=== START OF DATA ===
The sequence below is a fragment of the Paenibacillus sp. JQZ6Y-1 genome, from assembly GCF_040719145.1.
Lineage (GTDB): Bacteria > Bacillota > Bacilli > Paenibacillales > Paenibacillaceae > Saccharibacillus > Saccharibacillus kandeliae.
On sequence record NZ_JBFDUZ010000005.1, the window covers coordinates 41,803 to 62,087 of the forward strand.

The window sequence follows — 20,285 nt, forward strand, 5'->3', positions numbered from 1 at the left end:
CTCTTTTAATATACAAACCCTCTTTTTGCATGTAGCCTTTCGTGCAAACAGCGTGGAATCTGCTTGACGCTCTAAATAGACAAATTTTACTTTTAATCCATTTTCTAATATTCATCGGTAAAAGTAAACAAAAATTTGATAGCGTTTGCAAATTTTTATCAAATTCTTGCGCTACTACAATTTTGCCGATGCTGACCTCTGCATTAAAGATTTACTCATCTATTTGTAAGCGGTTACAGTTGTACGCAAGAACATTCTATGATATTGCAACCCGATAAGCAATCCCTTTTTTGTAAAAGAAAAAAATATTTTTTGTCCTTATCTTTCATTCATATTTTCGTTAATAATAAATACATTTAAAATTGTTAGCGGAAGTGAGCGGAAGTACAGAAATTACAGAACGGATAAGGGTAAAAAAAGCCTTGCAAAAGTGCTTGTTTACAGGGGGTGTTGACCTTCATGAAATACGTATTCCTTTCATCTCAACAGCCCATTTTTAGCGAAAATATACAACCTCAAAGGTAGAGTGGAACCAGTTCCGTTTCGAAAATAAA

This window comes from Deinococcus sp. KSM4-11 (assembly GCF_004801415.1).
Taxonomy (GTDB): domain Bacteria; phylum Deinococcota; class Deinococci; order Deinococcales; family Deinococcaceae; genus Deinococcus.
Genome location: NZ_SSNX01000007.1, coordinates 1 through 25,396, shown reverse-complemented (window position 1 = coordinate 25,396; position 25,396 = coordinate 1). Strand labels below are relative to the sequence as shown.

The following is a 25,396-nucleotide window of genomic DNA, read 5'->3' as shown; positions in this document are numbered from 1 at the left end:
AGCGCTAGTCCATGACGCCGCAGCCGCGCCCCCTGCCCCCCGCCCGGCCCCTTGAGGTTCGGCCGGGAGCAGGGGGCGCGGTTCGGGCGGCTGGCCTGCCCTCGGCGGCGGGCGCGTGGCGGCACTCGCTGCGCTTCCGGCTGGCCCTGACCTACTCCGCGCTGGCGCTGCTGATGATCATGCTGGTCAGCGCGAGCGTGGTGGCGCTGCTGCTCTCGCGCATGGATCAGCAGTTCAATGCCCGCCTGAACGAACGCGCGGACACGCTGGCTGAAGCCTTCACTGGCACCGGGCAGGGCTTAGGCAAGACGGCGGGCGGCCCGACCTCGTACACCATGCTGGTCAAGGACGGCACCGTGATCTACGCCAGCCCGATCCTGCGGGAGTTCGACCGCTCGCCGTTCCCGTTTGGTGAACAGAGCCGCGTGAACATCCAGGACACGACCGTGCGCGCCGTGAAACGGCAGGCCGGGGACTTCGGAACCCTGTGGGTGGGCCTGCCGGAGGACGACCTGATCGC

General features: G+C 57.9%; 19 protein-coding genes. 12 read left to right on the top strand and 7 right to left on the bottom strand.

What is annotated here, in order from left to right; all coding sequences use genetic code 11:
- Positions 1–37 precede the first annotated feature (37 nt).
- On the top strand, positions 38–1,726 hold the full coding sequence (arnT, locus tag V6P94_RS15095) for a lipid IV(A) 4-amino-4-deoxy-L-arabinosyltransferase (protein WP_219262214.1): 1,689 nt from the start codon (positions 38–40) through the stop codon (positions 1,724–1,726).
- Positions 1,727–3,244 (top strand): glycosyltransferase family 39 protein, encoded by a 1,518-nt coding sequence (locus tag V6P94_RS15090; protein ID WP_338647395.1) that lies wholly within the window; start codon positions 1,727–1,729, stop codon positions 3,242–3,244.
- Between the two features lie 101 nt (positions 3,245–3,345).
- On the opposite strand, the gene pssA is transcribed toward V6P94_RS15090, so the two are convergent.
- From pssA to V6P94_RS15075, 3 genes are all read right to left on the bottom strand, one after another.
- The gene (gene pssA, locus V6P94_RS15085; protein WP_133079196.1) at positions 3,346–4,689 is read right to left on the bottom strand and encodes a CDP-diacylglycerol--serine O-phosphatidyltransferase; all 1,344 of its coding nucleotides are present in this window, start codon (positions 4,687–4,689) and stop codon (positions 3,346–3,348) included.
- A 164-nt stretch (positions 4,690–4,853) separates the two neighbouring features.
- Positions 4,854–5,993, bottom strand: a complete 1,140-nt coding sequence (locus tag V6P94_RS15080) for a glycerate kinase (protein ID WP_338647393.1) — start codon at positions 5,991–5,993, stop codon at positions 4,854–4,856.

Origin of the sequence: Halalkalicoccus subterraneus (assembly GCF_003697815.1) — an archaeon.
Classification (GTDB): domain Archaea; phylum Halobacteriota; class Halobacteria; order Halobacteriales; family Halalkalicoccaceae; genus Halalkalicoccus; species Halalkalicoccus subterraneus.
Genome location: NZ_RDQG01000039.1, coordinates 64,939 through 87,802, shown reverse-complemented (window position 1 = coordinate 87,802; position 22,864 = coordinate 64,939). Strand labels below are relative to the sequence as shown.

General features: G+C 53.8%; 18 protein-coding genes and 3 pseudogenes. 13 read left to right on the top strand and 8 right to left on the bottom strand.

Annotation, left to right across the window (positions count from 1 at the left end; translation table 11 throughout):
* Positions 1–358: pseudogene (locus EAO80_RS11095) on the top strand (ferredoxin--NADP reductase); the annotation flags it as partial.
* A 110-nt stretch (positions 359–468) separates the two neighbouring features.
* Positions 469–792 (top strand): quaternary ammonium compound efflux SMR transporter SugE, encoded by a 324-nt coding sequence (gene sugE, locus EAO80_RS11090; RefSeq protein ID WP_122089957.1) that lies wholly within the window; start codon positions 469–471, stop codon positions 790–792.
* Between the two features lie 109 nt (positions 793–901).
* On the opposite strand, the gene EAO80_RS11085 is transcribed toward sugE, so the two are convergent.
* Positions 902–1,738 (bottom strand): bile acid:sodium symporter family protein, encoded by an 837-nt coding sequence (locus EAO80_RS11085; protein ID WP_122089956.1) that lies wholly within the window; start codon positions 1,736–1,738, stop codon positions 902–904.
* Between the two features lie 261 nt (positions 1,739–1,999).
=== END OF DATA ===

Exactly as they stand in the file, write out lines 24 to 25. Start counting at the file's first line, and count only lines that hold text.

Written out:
Genome location: NZ_RDQG01000039.1, coordinates 64,939 through 87,802, shown reverse-complemented (window position 1 = coordinate 87,802; position 22,864 = coordinate 64,939). Strand labels below are relative to the sequence as shown.

General features: G+C 53.8%; 18 protein-coding genes and 3 pseudogenes. 13 read left to right on the top strand and 8 right to left on the bottom strand.